This jurisdiction of the Council of Europe – based in Strasbourg and independent of the European Union – opposes the controversial expulsion of illegal immigrants and asylum seekers to the UK.
On June 14, his last-minute decision prevented the departure of a specially chartered plane.
For the ECtHR, the legal nature of the British judiciary needs to be examined in detail, which is expected to happen in July.
Following this decision, Boris Johnson’s executive reinforced its intention to reform British law on human rights with the new Bill of Rights, which was introduced this Wednesday.
“This Bill of Rights strengthens our tradition of British independence and at the same time pays a healthy level of public knowledge into the system,” Justice Minister Dominic Robb argued.
There is no date yet for the debate on the text on the need to amend human rights law, which includes the European Convention on Human Rights in British Law.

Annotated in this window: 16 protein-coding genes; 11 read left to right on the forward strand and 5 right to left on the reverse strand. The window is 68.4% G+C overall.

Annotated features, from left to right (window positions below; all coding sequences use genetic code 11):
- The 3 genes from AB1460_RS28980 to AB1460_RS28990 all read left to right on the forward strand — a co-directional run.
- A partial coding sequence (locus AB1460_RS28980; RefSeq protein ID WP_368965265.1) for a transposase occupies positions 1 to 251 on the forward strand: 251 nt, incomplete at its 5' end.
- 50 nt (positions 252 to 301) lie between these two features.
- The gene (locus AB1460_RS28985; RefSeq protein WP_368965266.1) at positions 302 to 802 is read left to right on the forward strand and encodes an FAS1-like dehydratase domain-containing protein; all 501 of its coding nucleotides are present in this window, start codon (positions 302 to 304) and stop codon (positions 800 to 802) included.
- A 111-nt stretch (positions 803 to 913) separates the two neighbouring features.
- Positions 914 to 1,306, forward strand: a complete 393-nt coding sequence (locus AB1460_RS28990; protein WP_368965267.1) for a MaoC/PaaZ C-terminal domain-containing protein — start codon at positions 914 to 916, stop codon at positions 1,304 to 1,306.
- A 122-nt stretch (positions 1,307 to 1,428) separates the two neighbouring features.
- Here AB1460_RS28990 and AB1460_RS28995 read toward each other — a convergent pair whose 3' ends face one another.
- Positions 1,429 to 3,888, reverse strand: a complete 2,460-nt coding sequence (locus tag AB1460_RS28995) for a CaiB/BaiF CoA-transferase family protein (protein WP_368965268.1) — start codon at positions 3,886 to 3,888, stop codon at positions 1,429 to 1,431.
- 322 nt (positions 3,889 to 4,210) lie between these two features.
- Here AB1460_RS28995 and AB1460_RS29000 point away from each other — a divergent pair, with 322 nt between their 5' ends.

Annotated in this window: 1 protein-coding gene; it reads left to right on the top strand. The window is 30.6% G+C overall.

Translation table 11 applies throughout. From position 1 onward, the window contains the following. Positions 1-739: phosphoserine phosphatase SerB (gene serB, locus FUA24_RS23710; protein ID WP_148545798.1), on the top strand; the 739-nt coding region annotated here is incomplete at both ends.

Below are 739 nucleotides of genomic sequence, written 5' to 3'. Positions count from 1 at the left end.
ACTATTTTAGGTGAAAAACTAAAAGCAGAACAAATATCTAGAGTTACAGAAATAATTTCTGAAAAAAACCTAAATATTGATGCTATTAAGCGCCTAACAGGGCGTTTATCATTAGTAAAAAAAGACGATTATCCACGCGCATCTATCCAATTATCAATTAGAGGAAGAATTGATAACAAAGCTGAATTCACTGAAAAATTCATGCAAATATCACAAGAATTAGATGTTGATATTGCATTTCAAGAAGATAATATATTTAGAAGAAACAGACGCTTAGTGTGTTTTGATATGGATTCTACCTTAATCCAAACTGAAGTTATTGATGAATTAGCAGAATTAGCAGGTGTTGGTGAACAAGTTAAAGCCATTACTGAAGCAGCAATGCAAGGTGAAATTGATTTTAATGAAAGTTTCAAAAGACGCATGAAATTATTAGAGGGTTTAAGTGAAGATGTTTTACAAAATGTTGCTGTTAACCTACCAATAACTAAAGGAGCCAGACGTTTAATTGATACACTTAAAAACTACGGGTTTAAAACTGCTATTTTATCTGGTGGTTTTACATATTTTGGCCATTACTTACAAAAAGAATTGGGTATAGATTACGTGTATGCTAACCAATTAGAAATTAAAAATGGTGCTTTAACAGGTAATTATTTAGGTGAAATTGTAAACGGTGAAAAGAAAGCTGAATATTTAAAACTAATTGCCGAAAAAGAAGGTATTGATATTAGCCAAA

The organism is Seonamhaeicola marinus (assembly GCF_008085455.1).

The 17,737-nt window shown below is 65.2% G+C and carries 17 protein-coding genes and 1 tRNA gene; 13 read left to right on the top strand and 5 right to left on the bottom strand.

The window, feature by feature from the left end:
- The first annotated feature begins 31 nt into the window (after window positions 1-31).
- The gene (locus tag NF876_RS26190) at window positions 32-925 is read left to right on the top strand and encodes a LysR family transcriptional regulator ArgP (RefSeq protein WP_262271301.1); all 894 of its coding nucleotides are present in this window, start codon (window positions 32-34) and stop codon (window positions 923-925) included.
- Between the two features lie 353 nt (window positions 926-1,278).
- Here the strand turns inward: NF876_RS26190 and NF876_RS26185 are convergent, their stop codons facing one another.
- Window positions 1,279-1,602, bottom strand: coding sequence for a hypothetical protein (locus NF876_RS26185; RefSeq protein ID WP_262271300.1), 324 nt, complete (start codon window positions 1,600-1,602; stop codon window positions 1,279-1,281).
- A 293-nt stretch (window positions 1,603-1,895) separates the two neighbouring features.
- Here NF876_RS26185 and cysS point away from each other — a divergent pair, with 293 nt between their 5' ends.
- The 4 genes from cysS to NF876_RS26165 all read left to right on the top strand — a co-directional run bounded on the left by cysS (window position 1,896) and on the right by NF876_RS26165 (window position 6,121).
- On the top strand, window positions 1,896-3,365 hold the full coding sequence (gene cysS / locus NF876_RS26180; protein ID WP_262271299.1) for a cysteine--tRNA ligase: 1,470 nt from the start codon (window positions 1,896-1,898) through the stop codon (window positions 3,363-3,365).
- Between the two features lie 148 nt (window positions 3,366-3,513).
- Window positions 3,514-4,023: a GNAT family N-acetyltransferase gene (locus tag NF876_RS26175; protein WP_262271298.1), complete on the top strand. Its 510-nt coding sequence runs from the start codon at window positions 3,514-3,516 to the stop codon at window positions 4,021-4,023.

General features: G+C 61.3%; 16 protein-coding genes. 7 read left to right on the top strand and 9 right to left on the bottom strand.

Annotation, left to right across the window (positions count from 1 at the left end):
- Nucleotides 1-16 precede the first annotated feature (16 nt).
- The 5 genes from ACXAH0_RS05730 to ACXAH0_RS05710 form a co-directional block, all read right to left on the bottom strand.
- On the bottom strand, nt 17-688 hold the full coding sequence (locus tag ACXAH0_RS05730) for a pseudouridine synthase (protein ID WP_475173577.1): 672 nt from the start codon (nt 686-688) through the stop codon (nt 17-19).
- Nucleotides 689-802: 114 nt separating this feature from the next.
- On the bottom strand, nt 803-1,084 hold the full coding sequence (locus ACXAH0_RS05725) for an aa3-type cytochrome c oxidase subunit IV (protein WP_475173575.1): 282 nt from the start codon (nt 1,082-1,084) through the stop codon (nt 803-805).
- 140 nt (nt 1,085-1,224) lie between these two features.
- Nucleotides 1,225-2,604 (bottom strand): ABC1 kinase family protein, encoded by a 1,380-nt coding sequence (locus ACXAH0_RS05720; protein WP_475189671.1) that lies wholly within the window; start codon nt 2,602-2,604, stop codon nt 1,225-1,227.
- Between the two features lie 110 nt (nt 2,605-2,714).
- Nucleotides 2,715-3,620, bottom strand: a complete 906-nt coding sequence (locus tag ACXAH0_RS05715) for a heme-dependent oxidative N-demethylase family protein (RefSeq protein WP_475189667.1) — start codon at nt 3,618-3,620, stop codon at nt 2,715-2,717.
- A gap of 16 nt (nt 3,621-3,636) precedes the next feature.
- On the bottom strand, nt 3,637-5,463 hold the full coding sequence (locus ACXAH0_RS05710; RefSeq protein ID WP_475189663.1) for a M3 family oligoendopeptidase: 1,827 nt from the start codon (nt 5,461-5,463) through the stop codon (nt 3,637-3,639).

Rob said the new charter affirms “the supremacy of the British Supreme Court” and that “UK courts are not obliged to follow the Strasbourg judiciary”.
Despite the demands of some conservatives, the minister promised that the country would be present at the European Conference on Human Rights – Boris Johnson’s grandfather James Fawcett in the early 1950s.
If the new law is approved, it will help deport foreigners convicted by the courts and curb the spread of the right to family life over public security.
“These reforms will strengthen freedom of speech, allow the deportation of foreign criminals and better protect civilians,” Rob said.
The bill has been criticized by the main opposition Labor Party and NGOs.
“Human rights law guarantees justice for millions of people, protects victims of wrongdoing and guarantees the care our families need,” said Steve Reid of the Labor Party. He denounced the new report as “cutting off these rights”.
Amnesty International warned of a “major setback”.
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